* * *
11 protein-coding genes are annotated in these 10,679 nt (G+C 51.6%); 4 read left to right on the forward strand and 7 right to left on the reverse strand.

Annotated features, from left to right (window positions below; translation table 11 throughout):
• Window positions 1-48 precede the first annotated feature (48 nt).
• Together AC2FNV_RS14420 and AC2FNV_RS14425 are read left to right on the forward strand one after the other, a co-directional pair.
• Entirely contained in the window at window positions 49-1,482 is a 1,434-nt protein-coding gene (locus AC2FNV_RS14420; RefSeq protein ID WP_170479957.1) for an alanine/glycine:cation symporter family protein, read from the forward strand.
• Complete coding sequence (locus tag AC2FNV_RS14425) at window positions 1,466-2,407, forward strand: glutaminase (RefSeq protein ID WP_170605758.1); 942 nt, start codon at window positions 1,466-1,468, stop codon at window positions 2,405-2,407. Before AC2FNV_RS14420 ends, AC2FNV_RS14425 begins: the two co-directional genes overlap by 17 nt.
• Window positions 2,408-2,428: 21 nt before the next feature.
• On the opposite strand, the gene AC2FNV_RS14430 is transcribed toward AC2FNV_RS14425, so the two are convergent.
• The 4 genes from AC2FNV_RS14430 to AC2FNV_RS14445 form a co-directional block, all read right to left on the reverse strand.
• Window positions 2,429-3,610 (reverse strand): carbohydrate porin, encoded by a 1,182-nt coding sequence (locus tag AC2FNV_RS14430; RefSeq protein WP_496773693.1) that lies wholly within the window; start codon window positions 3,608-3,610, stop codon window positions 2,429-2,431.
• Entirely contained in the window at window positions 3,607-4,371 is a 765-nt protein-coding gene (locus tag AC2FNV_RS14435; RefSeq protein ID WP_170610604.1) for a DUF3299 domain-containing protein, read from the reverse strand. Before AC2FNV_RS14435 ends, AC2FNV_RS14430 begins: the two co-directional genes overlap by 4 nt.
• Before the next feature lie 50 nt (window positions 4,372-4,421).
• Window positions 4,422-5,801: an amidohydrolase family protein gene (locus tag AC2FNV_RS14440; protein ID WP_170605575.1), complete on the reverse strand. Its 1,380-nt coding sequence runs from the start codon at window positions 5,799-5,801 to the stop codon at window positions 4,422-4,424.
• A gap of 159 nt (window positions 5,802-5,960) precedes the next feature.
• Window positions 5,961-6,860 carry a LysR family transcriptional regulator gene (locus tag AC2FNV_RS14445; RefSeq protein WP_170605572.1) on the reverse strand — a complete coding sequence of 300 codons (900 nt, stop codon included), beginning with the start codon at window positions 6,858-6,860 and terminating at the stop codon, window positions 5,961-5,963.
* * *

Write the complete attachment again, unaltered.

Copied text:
11 protein-coding genes are annotated in these 10,679 nt (G+C 51.6%); 4 read left to right on the forward strand and 7 right to left on the reverse strand.

Annotated features, from left to right (window positions below; translation table 11 throughout):
• Window positions 1-48 precede the first annotated feature (48 nt).
• Together AC2FNV_RS14420 and AC2FNV_RS14425 are read left to right on the forward strand one after the other, a co-directional pair.
• Entirely contained in the window at window positions 49-1,482 is a 1,434-nt protein-coding gene (locus AC2FNV_RS14420; RefSeq protein ID WP_170479957.1) for an alanine/glycine:cation symporter family protein, read from the forward strand.
• Complete coding sequence (locus tag AC2FNV_RS14425) at window positions 1,466-2,407, forward strand: glutaminase (RefSeq protein ID WP_170605758.1); 942 nt, start codon at window positions 1,466-1,468, stop codon at window positions 2,405-2,407. Before AC2FNV_RS14420 ends, AC2FNV_RS14425 begins: the two co-directional genes overlap by 17 nt.
• Window positions 2,408-2,428: 21 nt before the next feature.
• On the opposite strand, the gene AC2FNV_RS14430 is transcribed toward AC2FNV_RS14425, so the two are convergent.
• The 4 genes from AC2FNV_RS14430 to AC2FNV_RS14445 form a co-directional block, all read right to left on the reverse strand.
• Window positions 2,429-3,610 (reverse strand): carbohydrate porin, encoded by a 1,182-nt coding sequence (locus tag AC2FNV_RS14430; RefSeq protein WP_496773693.1) that lies wholly within the window; start codon window positions 3,608-3,610, stop codon window positions 2,429-2,431.
• Entirely contained in the window at window positions 3,607-4,371 is a 765-nt protein-coding gene (locus tag AC2FNV_RS14435; RefSeq protein ID WP_170610604.1) for a DUF3299 domain-containing protein, read from the reverse strand. Before AC2FNV_RS14435 ends, AC2FNV_RS14430 begins: the two co-directional genes overlap by 4 nt.
• Before the next feature lie 50 nt (window positions 4,372-4,421).
• Window positions 4,422-5,801: an amidohydrolase family protein gene (locus tag AC2FNV_RS14440; protein ID WP_170605575.1), complete on the reverse strand. Its 1,380-nt coding sequence runs from the start codon at window positions 5,799-5,801 to the stop codon at window positions 4,422-4,424.
• A gap of 159 nt (window positions 5,802-5,960) precedes the next feature.
• Window positions 5,961-6,860 carry a LysR family transcriptional regulator gene (locus tag AC2FNV_RS14445; RefSeq protein WP_170605572.1) on the reverse strand — a complete coding sequence of 300 codons (900 nt, stop codon included), beginning with the start codon at window positions 6,858-6,860 and terminating at the stop codon, window positions 5,961-5,963.